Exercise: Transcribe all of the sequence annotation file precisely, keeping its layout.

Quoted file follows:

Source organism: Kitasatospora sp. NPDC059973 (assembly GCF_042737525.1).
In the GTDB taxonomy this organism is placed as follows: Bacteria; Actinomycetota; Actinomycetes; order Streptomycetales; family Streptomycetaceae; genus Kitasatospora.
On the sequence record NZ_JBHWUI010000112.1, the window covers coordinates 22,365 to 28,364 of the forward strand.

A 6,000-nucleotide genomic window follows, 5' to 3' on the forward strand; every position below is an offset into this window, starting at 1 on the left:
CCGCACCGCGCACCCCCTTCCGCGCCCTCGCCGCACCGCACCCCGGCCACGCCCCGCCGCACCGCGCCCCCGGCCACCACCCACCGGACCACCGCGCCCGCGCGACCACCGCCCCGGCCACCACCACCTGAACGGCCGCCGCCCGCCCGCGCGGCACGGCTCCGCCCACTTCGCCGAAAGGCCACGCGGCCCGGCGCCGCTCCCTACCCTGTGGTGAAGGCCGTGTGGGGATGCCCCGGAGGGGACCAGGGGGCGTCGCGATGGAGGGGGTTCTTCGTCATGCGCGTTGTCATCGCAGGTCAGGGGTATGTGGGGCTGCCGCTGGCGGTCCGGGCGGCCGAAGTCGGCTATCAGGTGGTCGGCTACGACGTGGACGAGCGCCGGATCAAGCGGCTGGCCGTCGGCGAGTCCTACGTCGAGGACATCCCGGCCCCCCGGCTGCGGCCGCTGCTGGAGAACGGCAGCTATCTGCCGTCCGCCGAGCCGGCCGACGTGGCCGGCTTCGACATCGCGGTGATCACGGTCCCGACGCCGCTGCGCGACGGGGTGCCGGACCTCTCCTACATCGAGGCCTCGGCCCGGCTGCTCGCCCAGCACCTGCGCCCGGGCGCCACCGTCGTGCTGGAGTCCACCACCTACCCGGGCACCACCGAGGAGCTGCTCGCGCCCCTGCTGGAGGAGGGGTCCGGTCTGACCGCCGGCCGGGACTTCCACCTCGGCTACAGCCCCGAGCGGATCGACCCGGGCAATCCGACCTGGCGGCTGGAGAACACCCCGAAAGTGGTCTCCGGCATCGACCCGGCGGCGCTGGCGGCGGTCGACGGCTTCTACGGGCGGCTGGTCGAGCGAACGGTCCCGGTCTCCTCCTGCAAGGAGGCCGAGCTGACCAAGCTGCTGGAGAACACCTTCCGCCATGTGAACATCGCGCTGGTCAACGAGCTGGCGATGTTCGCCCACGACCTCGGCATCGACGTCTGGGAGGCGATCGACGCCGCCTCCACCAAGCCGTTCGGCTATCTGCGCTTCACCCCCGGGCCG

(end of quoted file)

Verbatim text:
Source organism: Kitasatospora sp. NPDC059973 (assembly GCF_042737525.1).
In the GTDB taxonomy this organism is placed as follows: Bacteria; Actinomycetota; Actinomycetes; order Streptomycetales; family Streptomycetaceae; genus Kitasatospora.
On the sequence record NZ_JBHWUI010000112.1, the window covers coordinates 22,365 to 28,364 of the forward strand.

A 6,000-nucleotide genomic window follows, 5' to 3' on the forward strand; every position below is an offset into this window, starting at 1 on the left:
CCGCACCGCGCACCCCCTTCCGCGCCCTCGCCGCACCGCACCCCGGCCACGCCCCGCCGCACCGCGCCCCCGGCCACCACCCACCGGACCACCGCGCCCGCGCGACCACCGCCCCGGCCACCACCACCTGAACGGCCGCCGCCCGCCCGCGCGGCACGGCTCCGCCCACTTCGCCGAAAGGCCACGCGGCCCGGCGCCGCTCCCTACCCTGTGGTGAAGGCCGTGTGGGGATGCCCCGGAGGGGACCAGGGGGCGTCGCGATGGAGGGGGTTCTTCGTCATGCGCGTTGTCATCGCAGGTCAGGGGTATGTGGGGCTGCCGCTGGCGGTCCGGGCGGCCGAAGTCGGCTATCAGGTGGTCGGCTACGACGTGGACGAGCGCCGGATCAAGCGGCTGGCCGTCGGCGAGTCCTACGTCGAGGACATCCCGGCCCCCCGGCTGCGGCCGCTGCTGGAGAACGGCAGCTATCTGCCGTCCGCCGAGCCGGCCGACGTGGCCGGCTTCGACATCGCGGTGATCACGGTCCCGACGCCGCTGCGCGACGGGGTGCCGGACCTCTCCTACATCGAGGCCTCGGCCCGGCTGCTCGCCCAGCACCTGCGCCCGGGCGCCACCGTCGTGCTGGAGTCCACCACCTACCCGGGCACCACCGAGGAGCTGCTCGCGCCCCTGCTGGAGGAGGGGTCCGGTCTGACCGCCGGCCGGGACTTCCACCTCGGCTACAGCCCCGAGCGGATCGACCCGGGCAATCCGACCTGGCGGCTGGAGAACACCCCGAAAGTGGTCTCCGGCATCGACCCGGCGGCGCTGGCGGCGGTCGACGGCTTCTACGGGCGGCTGGTCGAGCGAACGGTCCCGGTCTCCTCCTGCAAGGAGGCCGAGCTGACCAAGCTGCTGGAGAACACCTTCCGCCATGTGAACATCGCGCTGGTCAACGAGCTGGCGATGTTCGCCCACGACCTCGGCATCGACGTCTGGGAGGCGATCGACGCCGCCTCCACCAAGCCGTTCGGCTATCTGCGCTTCACCCCCGGGCCG